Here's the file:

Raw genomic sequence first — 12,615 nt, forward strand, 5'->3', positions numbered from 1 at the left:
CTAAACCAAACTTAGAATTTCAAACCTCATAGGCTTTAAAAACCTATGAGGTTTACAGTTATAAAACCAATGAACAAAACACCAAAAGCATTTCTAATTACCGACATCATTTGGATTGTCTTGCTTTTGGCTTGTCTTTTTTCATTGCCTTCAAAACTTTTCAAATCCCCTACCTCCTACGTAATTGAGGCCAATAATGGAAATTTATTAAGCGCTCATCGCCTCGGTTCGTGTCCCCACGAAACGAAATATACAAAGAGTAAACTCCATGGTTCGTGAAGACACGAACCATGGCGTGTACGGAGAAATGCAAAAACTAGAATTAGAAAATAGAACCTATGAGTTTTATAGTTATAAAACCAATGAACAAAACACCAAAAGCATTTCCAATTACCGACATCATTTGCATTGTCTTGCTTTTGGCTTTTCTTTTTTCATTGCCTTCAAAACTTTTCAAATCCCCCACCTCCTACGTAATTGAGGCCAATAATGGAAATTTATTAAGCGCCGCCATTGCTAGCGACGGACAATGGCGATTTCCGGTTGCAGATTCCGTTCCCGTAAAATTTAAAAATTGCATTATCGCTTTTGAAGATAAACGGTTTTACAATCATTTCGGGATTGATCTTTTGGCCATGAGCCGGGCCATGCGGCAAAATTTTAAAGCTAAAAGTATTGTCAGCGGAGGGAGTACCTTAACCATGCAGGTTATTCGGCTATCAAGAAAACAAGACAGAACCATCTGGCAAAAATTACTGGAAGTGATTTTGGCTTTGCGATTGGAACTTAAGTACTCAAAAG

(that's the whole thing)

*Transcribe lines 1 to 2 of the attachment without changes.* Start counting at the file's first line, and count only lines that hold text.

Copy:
Raw genomic sequence first — 12,615 nt, forward strand, 5'->3', positions numbered from 1 at the left:
CTAAACCAAACTTAGAATTTCAAACCTCATAGGCTTTAAAAACCTATGAGGTTTACAGTTATAAAACCAATGAACAAAACACCAAAAGCATTTCTAATTACCGACATCATTTGGATTGTCTTGCTTTTGGCTTGTCTTTTTTCATTGCCTTCAAAACTTTTCAAATCCCCTACCTCCTACGTAATTGAGGCCAATAATGGAAATTTATTAAGCGCTCATCGCCTCGGTTCGTGTCCCCACGAAACGAAATATACAAAGAGTAAACTCCATGGTTCGTGAAGACACGAACCATGGCGTGTACGGAGAAATGCAAAAACTAGAATTAGAAAATAGAACCTATGAGTTTTATAGTTATAAAACCAATGAACAAAACACCAAAAGCATTTCCAATTACCGACATCATTTGCATTGTCTTGCTTTTGGCTTTTCTTTTTTCATTGCCTTCAAAACTTTTCAAATCCCCCACCTCCTACGTAATTGAGGCCAATAATGGAAATTTATTAAGCGCCGCCATTGCTAGCGACGGACAATGGCGATTTCCGGTTGCAGATTCCGTTCCCGTAAAATTTAAAAATTGCATTATCGCTTTTGAAGATAAACGGTTTTACAATCATTTCGGGATTGATCTTTTGGCCATGAGCCGGGCCATGCGGCAAAATTTTAAAGCTAAAAGTATTGTCAGCGGAGGGAGTACCTTAACCATGCAGGTTATTCGGCTATCAAGAAAACAAGACAGAACCATCTGGCAAAAATTACTGGAAGTGATTTTGGCTTTGCGATTGGAACTTAAGTACTCAAAAG